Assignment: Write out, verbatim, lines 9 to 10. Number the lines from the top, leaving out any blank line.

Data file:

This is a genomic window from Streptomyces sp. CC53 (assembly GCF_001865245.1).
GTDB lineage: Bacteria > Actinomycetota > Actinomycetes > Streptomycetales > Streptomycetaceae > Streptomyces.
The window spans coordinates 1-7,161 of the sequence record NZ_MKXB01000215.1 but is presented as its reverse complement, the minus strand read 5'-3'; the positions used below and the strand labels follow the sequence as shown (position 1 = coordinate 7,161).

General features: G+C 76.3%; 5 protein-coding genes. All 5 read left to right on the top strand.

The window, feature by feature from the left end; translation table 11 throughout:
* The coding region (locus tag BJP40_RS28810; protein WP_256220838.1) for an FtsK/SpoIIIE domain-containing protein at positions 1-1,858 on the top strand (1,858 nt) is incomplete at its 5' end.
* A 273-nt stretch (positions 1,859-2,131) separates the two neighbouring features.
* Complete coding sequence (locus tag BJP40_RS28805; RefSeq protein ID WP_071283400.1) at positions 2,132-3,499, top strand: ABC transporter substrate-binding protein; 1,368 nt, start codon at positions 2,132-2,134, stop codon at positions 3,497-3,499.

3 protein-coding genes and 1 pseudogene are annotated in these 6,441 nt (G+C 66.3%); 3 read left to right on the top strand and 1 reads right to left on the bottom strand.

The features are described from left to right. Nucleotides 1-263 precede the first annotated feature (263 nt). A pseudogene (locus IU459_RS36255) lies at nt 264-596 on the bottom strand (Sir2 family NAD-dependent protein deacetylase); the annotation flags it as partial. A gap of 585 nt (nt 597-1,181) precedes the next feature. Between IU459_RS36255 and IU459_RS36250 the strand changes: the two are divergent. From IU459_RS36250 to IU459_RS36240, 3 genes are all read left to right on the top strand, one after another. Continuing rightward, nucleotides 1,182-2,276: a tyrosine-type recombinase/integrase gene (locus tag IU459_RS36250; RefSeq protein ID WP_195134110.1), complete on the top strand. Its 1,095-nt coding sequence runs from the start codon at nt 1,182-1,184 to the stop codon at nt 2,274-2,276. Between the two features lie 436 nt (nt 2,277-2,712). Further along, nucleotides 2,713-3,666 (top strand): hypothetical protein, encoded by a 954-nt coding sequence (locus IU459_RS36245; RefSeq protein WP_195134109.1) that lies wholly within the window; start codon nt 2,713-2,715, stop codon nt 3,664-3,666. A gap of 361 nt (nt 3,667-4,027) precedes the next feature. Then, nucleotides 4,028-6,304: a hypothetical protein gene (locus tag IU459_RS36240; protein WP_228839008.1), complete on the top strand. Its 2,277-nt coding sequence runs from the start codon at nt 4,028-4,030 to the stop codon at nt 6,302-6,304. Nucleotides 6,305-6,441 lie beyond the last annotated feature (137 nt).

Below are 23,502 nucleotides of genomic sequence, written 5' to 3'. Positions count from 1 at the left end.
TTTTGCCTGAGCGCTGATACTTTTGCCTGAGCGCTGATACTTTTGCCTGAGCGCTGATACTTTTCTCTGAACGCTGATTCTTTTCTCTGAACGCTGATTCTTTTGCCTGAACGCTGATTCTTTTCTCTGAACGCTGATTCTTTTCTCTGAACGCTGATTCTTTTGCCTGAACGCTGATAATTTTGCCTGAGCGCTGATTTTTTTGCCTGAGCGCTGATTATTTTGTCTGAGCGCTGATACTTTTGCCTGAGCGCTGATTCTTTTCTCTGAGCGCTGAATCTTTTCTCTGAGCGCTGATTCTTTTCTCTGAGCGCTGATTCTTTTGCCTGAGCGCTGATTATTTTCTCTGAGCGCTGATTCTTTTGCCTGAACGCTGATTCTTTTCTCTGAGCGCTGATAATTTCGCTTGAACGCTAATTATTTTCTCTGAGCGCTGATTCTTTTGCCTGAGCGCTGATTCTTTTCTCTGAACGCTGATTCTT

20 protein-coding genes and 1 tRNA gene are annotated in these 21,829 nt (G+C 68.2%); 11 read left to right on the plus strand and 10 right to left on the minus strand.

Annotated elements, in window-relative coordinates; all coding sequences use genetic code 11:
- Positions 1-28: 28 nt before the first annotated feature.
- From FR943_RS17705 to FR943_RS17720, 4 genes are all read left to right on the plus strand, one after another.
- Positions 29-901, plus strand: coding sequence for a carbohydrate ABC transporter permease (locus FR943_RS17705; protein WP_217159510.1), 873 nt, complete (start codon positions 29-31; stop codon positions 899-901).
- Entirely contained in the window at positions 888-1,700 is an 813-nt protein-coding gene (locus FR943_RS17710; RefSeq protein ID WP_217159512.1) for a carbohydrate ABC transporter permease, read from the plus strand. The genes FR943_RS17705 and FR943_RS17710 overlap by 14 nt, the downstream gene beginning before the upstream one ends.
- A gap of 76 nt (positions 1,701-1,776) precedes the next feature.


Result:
3 protein-coding genes and 1 pseudogene are annotated in these 6,441 nt (G+C 66.3%); 3 read left to right on the top strand and 1 reads right to left on the bottom strand.

The features are described from left to right. Nucleotides 1-263 precede the first annotated feature (263 nt). A pseudogene (locus IU459_RS36255) lies at nt 264-596 on the bottom strand (Sir2 family NAD-dependent protein deacetylase); the annotation flags it as partial. A gap of 585 nt (nt 597-1,181) precedes the next feature. Between IU459_RS36255 and IU459_RS36250 the strand changes: the two are divergent. From IU459_RS36250 to IU459_RS36240, 3 genes are all read left to right on the top strand, one after another. Continuing rightward, nucleotides 1,182-2,276: a tyrosine-type recombinase/integrase gene (locus tag IU459_RS36250; RefSeq protein ID WP_195134110.1), complete on the top strand. Its 1,095-nt coding sequence runs from the start codon at nt 1,182-1,184 to the stop codon at nt 2,274-2,276. Between the two features lie 436 nt (nt 2,277-2,712). Further along, nucleotides 2,713-3,666 (top strand): hypothetical protein, encoded by a 954-nt coding sequence (locus IU459_RS36245; RefSeq protein WP_195134109.1) that lies wholly within the window; start codon nt 2,713-2,715, stop codon nt 3,664-3,666. A gap of 361 nt (nt 3,667-4,027) precedes the next feature. Then, nucleotides 4,028-6,304: a hypothetical protein gene (locus tag IU459_RS36240; protein WP_228839008.1), complete on the top strand. Its 2,277-nt coding sequence runs from the start codon at nt 4,028-4,030 to the stop codon at nt 6,302-6,304. Nucleotides 6,305-6,441 lie beyond the last annotated feature (137 nt).